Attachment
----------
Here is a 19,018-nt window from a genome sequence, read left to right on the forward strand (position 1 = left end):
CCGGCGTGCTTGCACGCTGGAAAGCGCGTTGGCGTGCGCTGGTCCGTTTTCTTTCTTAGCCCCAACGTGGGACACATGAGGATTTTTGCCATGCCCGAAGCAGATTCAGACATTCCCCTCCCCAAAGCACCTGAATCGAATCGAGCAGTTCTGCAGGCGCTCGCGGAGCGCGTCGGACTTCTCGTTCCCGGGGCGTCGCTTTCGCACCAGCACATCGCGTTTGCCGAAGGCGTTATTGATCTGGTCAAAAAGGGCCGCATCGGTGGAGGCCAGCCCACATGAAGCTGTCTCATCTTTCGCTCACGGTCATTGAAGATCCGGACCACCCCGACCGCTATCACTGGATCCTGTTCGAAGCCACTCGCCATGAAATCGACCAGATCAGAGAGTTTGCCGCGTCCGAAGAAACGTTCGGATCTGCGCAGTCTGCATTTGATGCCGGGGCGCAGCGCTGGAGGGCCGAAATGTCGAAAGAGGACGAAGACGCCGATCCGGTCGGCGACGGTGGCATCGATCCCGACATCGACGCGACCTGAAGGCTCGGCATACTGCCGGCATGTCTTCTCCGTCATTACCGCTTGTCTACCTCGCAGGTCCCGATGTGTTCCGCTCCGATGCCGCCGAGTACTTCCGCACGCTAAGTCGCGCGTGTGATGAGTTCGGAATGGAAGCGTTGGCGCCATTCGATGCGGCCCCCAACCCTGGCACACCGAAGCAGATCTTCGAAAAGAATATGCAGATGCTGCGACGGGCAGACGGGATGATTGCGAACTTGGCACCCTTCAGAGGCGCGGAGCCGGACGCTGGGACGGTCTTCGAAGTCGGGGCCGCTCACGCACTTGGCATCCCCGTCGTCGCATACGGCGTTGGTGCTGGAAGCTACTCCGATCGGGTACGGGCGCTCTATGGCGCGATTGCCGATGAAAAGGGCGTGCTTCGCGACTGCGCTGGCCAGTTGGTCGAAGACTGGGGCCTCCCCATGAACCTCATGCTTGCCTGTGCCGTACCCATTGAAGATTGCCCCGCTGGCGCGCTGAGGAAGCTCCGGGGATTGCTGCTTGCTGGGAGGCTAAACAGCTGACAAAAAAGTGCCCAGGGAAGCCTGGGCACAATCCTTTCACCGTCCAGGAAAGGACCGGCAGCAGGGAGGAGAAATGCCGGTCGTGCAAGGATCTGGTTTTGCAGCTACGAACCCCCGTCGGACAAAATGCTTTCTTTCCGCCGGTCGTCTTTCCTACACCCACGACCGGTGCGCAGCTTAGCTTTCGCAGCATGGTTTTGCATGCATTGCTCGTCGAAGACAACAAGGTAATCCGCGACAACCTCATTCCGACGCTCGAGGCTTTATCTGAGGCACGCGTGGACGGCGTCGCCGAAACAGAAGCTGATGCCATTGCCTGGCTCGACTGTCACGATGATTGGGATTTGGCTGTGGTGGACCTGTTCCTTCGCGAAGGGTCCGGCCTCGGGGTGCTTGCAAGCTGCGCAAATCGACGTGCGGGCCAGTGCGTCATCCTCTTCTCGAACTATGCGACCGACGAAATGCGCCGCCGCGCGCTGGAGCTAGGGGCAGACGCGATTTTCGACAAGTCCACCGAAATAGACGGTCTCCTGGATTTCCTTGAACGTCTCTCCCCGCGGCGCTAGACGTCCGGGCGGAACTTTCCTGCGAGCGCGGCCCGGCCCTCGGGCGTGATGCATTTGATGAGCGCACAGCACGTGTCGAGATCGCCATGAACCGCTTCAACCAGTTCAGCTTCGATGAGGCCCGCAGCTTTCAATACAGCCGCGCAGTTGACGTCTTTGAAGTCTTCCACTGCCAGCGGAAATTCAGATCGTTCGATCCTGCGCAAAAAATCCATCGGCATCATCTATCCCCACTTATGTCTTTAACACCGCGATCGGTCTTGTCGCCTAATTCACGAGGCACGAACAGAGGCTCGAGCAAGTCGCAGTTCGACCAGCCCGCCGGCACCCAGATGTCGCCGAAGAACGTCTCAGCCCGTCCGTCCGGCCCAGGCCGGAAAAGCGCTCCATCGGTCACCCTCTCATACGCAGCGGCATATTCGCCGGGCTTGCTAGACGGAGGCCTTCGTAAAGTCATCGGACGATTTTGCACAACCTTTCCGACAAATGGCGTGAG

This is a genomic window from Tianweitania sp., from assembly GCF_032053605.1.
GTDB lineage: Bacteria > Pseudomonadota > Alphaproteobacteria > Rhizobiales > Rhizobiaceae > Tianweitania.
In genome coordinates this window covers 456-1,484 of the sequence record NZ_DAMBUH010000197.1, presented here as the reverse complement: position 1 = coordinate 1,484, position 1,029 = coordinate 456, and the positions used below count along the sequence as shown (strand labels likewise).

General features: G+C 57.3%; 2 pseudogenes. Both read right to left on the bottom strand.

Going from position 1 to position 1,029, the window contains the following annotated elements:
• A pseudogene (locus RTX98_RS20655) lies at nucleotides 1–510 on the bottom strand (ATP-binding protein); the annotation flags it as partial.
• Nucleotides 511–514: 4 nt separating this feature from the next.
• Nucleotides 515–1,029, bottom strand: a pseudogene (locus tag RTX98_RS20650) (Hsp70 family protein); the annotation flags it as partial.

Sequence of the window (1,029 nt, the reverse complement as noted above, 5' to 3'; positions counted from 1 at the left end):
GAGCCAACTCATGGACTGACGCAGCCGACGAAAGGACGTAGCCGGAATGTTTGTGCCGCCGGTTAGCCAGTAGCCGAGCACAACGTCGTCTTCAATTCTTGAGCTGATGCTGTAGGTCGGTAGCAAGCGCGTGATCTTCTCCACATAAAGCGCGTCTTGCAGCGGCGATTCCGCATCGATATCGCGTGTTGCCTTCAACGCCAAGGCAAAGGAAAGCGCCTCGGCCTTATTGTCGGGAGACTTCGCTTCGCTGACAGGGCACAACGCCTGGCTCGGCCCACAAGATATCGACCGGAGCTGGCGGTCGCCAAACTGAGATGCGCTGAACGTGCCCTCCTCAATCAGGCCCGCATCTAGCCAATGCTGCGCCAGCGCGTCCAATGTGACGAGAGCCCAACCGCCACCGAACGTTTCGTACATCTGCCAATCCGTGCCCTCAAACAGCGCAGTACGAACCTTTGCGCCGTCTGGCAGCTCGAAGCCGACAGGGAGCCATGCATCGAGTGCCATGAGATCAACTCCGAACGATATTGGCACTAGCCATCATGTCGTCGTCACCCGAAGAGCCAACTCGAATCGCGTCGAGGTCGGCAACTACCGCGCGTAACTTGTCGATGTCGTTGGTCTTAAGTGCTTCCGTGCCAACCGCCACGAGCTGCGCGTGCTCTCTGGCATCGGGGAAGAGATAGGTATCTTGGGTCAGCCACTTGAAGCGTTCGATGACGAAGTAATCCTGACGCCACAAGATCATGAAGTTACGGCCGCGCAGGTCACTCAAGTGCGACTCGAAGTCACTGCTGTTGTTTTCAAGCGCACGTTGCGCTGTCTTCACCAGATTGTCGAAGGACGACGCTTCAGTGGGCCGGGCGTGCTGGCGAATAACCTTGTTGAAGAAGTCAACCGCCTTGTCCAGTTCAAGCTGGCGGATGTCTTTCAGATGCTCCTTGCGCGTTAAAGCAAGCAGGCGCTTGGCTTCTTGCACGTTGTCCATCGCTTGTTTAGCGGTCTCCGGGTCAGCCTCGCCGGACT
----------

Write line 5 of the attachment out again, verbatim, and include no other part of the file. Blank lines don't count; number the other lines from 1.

In genome coordinates this window covers 456-1,484 of the sequence record NZ_DAMBUH010000197.1, presented here as the reverse complement: position 1 = coordinate 1,484, position 1,029 = coordinate 456, and the positions used below count along the sequence as shown (strand labels likewise).